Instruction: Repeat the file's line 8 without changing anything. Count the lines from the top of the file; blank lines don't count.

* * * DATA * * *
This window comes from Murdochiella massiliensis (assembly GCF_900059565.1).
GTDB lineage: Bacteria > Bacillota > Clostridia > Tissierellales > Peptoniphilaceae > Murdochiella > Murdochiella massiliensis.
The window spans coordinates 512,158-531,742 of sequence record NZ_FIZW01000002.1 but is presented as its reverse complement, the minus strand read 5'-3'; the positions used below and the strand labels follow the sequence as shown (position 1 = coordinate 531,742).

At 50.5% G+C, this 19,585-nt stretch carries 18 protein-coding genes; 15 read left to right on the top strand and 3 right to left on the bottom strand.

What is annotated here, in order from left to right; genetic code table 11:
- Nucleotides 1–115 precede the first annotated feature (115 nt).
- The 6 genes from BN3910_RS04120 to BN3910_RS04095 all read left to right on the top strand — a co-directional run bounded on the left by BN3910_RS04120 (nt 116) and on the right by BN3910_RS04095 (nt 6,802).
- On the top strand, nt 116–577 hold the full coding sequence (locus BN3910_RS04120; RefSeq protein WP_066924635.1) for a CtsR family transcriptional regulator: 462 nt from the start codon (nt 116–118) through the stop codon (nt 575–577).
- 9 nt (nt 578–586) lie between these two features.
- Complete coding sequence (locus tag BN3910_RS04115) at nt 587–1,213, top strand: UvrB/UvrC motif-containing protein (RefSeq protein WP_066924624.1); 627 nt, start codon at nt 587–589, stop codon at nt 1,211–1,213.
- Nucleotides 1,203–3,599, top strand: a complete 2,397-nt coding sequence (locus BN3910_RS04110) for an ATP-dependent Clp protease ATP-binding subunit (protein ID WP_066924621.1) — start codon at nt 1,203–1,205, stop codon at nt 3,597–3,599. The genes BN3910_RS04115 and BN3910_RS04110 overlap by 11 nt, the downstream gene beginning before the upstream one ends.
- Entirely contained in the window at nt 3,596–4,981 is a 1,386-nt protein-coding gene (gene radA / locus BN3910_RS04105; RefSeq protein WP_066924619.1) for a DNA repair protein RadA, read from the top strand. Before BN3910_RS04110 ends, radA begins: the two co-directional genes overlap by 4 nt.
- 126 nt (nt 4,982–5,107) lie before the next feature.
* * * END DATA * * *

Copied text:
- On the top strand, nt 116–577 hold the full coding sequence (locus BN3910_RS04120; RefSeq protein WP_066924635.1) for a CtsR family transcriptional regulator: 462 nt from the start codon (nt 116–118) through the stop codon (nt 575–577).